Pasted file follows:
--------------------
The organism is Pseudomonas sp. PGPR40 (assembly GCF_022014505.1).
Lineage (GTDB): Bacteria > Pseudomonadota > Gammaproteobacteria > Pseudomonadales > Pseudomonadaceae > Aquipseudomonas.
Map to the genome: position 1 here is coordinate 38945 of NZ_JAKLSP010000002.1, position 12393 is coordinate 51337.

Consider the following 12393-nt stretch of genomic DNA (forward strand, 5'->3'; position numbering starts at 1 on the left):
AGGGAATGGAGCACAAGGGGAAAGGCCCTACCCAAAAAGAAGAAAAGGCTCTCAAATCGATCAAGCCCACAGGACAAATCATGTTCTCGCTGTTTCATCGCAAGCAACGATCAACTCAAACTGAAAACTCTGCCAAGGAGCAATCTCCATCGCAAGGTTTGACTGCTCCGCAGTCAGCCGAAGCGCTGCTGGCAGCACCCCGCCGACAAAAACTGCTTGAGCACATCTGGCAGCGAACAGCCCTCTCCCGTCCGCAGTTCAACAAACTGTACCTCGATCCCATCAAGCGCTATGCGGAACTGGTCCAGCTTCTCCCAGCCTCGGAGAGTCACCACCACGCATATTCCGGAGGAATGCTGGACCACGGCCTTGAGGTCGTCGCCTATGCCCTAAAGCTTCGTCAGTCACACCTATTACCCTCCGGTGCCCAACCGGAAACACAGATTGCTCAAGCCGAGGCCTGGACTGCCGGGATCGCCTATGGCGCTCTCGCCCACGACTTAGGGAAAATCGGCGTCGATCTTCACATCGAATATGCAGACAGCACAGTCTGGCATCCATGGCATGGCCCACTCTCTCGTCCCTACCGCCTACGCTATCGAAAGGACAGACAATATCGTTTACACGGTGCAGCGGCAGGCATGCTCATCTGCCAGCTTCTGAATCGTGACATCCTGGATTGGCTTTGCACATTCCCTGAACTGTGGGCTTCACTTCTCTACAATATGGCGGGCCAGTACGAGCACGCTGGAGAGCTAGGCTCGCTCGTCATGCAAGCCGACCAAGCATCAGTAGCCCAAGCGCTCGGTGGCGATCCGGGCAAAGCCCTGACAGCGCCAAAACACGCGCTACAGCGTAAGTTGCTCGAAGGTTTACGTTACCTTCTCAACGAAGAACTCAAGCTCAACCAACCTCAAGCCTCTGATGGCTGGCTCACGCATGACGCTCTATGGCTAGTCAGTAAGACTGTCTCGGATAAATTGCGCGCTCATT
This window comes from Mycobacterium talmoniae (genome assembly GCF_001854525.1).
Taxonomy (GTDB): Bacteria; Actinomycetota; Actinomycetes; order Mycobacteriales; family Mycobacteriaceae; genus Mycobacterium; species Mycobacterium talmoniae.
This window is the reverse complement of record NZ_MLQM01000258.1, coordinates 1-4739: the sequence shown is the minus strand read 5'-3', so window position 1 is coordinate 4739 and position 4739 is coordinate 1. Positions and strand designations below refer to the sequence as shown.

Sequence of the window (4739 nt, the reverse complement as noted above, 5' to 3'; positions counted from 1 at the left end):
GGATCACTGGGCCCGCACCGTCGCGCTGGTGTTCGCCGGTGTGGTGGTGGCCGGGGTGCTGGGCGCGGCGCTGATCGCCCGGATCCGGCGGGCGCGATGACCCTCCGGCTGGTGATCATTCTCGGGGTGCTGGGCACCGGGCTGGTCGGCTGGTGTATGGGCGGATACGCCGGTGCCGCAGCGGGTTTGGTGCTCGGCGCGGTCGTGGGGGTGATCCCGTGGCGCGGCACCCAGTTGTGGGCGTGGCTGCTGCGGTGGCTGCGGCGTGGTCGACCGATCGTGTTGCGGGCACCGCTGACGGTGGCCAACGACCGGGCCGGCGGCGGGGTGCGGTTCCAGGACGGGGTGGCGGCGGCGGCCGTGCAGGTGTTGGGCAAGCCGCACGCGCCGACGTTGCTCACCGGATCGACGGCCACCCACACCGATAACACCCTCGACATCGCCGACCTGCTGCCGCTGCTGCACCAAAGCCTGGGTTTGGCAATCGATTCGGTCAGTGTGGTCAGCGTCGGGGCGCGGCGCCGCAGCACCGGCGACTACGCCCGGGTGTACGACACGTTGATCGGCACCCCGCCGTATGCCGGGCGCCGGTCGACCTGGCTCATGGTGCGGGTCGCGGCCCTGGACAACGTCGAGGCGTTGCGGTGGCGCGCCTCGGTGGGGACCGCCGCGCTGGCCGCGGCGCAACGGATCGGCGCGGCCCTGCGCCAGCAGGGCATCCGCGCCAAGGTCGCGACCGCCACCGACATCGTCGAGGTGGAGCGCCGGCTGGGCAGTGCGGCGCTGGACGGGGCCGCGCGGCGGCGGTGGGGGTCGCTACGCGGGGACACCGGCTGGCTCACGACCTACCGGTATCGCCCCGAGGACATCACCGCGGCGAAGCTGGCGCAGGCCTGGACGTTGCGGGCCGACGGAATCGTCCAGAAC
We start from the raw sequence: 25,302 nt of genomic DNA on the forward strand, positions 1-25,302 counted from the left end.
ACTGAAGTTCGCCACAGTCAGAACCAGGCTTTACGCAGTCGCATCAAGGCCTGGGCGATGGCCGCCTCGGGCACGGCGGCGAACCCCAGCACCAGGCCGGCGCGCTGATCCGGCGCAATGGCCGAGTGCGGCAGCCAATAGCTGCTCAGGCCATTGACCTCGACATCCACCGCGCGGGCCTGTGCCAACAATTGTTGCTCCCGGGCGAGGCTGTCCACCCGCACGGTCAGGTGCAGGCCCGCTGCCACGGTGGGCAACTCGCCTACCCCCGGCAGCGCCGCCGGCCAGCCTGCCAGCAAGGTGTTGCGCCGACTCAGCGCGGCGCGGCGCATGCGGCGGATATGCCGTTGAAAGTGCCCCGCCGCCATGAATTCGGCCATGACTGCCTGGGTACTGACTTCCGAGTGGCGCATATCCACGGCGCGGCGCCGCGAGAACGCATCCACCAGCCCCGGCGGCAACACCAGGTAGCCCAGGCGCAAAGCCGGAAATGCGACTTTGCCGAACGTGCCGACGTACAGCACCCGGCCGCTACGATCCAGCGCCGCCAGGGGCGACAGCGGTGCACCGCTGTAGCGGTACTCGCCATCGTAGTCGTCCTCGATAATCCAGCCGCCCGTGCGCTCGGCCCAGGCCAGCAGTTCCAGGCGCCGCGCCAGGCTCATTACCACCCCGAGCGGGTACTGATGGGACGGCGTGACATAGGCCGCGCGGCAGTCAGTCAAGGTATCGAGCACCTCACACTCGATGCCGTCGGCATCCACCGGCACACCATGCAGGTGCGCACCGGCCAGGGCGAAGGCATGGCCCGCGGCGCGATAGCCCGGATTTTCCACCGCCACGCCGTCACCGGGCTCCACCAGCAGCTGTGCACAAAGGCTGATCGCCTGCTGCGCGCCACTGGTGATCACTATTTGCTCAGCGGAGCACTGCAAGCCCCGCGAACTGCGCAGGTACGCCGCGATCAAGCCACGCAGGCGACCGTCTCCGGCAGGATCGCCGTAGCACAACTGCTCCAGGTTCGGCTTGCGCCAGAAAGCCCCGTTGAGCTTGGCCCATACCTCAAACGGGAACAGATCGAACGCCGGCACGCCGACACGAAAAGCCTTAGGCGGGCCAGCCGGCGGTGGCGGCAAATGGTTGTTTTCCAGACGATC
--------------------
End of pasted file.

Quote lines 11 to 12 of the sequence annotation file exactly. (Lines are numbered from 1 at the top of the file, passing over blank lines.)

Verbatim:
We start from the raw sequence: 25,302 nt of genomic DNA on the forward strand, positions 1-25,302 counted from the left end.
ACTGAAGTTCGCCACAGTCAGAACCAGGCTTTACGCAGTCGCATCAAGGCCTGGGCGATGGCCGCCTCGGGCACGGCGGCGAACCCCAGCACCAGGCCGGCGCGCTGATCCGGCGCAATGGCCGAGTGCGGCAGCCAATAGCTGCTCAGGCCATTGACCTCGACATCCACCGCGCGGGCCTGTGCCAACAATTGTTGCTCCCGGGCGAGGCTGTCCACCCGCACGGTCAGGTGCAGGCCCGCTGCCACGGTGGGCAACTCGCCTACCCCCGGCAGCGCCGCCGGCCAGCCTGCCAGCAAGGTGTTGCGCCGACTCAGCGCGGCGCGGCGCATGCGGCGGATATGCCGTTGAAAGTGCCCCGCCGCCATGAATTCGGCCATGACTGCCTGGGTACTGACTTCCGAGTGGCGCATATCCACGGCGCGGCGCCGCGAGAACGCATCCACCAGCCCCGGCGGCAACACCAGGTAGCCCAGGCGCAAAGCCGGAAATGCGACTTTGCCGAACGTGCCGACGTACAGCACCCGGCCGCTACGATCCAGCGCCGCCAGGGGCGACAGCGGTGCACCGCTGTAGCGGTACTCGCCATCGTAGTCGTCCTCGATAATCCAGCCGCCCGTGCGCTCGGCCCAGGCCAGCAGTTCCAGGCGCCGCGCCAGGCTCATTACCACCCCGAGCGGGTACTGATGGGACGGCGTGACATAGGCCGCGCGGCAGTCAGTCAAGGTATCGAGCACCTCACACTCGATGCCGTCGGCATCCACCGGCACACCATGCAGGTGCGCACCGGCCAGGGCGAAGGCATGGCCCGCGGCGCGATAGCCCGGATTTTCCACCGCCACGCCGTCACCGGGCTCCACCAGCAGCTGTGCACAAAGGCTGATCGCCTGCTGCGCGCCACTGGTGATCACTATTTGCTCAGCGGAGCACTGCAAGCCCCGCGAACTGCGCAGGTACGCCGCGATCAAGCCACGCAGGCGACCGTCTCCGGCAGGATCGCCGTAGCACAACTGCTCCAGGTTCGGCTTGCGCCAGAAAGCCCCGTTGAGCTTGGCCCATACCTCAAACGGGAACAGATCGAACGCCGGCACGCCGACACGAAAAGCCTTAGGCGGGCCAGCCGGCGGTGGCGGCAAATGGTTGTTTTCCAGACGATC